Targeting Novel Pediatric-Specific FLT3 Mutations
Acute myeloid leukemia (AML) remains one of the most difficult challenges in pediatric oncology with more than half of children with AML failing available therapies. Although FLT3 mutations may provide a therapeutic target, these mutations are not common in children. Through genomic sequencing we have discovered 32 different novel mutations in FLT3 gene that are unique to childhood AML and may provide possibility of extending FLT3 inhibitors to a larger cohort of children with AML. Before they can be used as a viable therapeutic target, function of these novel mutations must be established and drugs must be identified that appropriately target these mutations.
We will use molecular cloning techniques developed in our laboratory to engineer cells that express the mutant cells and determine if they can grow without external stimulation. In addition, as each type of mutation may have a different response to different drugs, mutant cells will be tested against a large number of FLT3 inhibitors as well as other targeted agents.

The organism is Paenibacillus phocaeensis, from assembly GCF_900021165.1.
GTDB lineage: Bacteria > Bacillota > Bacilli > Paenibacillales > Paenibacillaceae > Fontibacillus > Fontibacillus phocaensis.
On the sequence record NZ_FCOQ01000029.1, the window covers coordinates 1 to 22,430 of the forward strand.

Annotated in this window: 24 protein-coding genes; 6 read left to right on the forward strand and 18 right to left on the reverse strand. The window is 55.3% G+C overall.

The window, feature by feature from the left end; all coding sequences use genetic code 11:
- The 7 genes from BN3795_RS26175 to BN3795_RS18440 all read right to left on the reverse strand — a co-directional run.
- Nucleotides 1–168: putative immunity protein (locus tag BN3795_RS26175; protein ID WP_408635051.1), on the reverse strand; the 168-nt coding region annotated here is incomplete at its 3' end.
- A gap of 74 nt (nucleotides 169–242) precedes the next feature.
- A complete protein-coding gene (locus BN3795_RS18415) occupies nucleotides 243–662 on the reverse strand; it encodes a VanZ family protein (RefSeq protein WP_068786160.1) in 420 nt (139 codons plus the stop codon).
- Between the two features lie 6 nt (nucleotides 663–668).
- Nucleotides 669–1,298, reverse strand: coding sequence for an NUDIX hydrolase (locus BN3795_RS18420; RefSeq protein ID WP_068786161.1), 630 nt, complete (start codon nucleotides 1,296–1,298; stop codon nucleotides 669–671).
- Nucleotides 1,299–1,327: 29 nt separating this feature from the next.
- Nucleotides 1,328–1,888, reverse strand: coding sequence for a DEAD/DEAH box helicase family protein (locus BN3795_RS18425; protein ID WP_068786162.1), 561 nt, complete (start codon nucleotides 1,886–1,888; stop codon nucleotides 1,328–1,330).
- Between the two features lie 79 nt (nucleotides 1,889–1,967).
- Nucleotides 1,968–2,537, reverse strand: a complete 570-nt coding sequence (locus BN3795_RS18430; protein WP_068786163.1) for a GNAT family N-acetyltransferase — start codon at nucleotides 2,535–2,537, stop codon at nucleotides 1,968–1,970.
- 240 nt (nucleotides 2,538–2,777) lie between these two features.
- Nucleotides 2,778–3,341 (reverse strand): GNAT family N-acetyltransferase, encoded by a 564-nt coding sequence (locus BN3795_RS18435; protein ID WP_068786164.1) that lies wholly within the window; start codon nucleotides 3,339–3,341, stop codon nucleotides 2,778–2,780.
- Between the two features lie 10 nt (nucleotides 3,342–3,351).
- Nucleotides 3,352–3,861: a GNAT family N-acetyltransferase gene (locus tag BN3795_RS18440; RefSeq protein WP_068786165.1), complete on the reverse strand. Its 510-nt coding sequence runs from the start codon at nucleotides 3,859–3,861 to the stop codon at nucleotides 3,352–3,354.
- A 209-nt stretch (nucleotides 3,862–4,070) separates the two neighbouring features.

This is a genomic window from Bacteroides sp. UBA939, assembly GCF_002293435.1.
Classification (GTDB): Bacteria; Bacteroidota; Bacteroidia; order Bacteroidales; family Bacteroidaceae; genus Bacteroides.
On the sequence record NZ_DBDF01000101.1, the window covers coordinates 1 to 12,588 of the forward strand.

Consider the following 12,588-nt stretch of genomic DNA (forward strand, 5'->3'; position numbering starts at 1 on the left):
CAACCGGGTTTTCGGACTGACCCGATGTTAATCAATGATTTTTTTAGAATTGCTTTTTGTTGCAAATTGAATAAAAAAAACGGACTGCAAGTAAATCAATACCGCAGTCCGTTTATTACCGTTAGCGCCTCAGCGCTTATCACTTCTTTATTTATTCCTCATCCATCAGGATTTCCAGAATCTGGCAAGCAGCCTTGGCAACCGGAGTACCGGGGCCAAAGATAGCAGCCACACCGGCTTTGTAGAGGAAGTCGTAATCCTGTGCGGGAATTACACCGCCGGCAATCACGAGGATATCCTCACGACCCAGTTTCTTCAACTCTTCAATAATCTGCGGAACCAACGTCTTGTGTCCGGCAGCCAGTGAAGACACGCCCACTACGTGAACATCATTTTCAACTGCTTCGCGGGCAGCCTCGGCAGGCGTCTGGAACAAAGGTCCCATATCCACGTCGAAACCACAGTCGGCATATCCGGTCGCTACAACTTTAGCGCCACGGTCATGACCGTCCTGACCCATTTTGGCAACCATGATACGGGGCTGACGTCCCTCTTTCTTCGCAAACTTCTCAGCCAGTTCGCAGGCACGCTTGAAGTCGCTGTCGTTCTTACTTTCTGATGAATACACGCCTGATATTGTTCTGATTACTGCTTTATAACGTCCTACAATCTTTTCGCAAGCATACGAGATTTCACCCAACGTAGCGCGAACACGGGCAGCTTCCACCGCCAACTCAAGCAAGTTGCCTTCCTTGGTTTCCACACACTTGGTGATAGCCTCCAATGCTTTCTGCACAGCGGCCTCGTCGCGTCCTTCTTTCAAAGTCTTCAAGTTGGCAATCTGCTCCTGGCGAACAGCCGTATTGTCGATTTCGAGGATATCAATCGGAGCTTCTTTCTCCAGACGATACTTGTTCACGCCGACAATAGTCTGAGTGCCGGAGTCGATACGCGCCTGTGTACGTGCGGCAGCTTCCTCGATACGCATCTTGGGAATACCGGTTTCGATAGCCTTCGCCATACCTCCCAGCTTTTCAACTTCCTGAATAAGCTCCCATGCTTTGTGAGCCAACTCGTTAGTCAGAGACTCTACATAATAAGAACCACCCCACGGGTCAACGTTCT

To optimize this analysis, we have developed a robotic high throughput drug-screening platform that can rapidly test multiple cell lines against over 160 drugs and generate a response profile that can be linked to mutation type. This approach will allow identification of precise mutations that would most benefit from the most appropriate drugs. The information from this study will be given to the COG phase III AML trial, which is currently designing the next phase III trial for incorporation.